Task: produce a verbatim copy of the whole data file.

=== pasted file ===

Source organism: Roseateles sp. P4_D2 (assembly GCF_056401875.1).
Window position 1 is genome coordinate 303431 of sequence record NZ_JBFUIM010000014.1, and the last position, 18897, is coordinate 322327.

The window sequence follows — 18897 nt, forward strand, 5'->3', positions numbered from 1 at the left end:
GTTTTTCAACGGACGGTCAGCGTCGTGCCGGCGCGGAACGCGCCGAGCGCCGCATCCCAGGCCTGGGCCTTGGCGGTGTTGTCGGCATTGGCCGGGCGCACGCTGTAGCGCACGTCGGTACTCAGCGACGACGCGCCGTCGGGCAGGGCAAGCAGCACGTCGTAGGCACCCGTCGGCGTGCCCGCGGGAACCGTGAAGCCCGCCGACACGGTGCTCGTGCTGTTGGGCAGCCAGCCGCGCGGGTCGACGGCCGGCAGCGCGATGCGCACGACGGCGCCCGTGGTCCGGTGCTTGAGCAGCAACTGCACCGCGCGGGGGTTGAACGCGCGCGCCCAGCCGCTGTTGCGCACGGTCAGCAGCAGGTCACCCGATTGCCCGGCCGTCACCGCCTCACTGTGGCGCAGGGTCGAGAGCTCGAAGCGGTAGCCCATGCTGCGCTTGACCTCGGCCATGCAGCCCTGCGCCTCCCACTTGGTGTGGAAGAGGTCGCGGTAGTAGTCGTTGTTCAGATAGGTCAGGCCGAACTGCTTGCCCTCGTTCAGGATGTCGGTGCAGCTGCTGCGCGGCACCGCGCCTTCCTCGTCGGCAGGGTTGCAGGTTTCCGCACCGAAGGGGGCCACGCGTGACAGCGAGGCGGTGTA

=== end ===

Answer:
Source organism: Roseateles sp. P4_D2 (assembly GCF_056401875.1).
Window position 1 is genome coordinate 303431 of sequence record NZ_JBFUIM010000014.1, and the last position, 18897, is coordinate 322327.

The window sequence follows — 18897 nt, forward strand, 5'->3', positions numbered from 1 at the left end:
GTTTTTCAACGGACGGTCAGCGTCGTGCCGGCGCGGAACGCGCCGAGCGCCGCATCCCAGGCCTGGGCCTTGGCGGTGTTGTCGGCATTGGCCGGGCGCACGCTGTAGCGCACGTCGGTACTCAGCGACGACGCGCCGTCGGGCAGGGCAAGCAGCACGTCGTAGGCACCCGTCGGCGTGCCCGCGGGAACCGTGAAGCCCGCCGACACGGTGCTCGTGCTGTTGGGCAGCCAGCCGCGCGGGTCGACGGCCGGCAGCGCGATGCGCACGACGGCGCCCGTGGTCCGGTGCTTGAGCAGCAACTGCACCGCGCGGGGGTTGAACGCGCGCGCCCAGCCGCTGTTGCGCACGGTCAGCAGCAGGTCACCCGATTGCCCGGCCGTCACCGCCTCACTGTGGCGCAGGGTCGAGAGCTCGAAGCGGTAGCCCATGCTGCGCTTGACCTCGGCCATGCAGCCCTGCGCCTCCCACTTGGTGTGGAAGAGGTCGCGGTAGTAGTCGTTGTTCAGATAGGTCAGGCCGAACTGCTTGCCCTCGTTCAGGATGTCGGTGCAGCTGCTGCGCGGCACCGCGCCTTCCTCGTCGGCAGGGTTGCAGGTTTCCGCACCGAAGGGGGCCACGCGTGACAGCGAGGCGGTGTA